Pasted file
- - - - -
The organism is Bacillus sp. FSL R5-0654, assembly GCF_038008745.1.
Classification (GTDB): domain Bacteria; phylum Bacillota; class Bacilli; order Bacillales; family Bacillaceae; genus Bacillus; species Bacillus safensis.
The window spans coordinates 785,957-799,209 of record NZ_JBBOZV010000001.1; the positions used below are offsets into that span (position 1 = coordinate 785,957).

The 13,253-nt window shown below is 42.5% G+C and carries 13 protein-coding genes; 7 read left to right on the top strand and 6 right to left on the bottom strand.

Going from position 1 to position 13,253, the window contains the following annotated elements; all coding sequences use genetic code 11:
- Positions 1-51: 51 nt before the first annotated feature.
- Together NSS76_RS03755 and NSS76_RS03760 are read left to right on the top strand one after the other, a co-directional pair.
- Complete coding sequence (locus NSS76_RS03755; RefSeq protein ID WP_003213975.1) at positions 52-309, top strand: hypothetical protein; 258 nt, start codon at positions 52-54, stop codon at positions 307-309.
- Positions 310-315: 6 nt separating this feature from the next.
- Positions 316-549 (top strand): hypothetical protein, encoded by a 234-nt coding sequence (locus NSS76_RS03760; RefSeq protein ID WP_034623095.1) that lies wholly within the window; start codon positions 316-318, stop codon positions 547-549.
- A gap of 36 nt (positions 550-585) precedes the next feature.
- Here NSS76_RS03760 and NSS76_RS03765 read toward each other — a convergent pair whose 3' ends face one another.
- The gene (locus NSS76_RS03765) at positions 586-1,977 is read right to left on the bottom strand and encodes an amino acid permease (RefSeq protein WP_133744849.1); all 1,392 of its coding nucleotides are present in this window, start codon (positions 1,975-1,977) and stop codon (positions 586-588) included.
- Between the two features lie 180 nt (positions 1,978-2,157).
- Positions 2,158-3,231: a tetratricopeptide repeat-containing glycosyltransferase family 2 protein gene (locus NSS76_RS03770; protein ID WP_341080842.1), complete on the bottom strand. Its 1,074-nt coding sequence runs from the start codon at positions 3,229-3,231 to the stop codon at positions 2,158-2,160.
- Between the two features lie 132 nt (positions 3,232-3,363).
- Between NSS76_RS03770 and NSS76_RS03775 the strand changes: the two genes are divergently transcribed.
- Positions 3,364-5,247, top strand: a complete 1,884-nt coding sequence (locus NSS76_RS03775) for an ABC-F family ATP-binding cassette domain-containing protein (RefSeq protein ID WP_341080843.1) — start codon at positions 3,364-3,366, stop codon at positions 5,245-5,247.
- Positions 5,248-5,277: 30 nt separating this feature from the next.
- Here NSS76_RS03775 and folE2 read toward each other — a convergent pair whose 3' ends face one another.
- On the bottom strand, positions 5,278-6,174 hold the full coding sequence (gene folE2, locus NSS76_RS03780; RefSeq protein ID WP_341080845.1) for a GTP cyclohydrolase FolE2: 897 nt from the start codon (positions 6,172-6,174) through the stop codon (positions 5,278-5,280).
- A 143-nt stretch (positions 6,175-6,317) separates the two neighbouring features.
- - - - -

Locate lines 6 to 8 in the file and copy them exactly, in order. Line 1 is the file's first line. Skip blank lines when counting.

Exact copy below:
- Positions 1-51: 51 nt before the first annotated feature.
- Together NSS76_RS03755 and NSS76_RS03760 are read left to right on the top strand one after the other, a co-directional pair.
- Complete coding sequence (locus NSS76_RS03755; RefSeq protein ID WP_003213975.1) at positions 52-309, top strand: hypothetical protein; 258 nt, start codon at positions 52-54, stop codon at positions 307-309.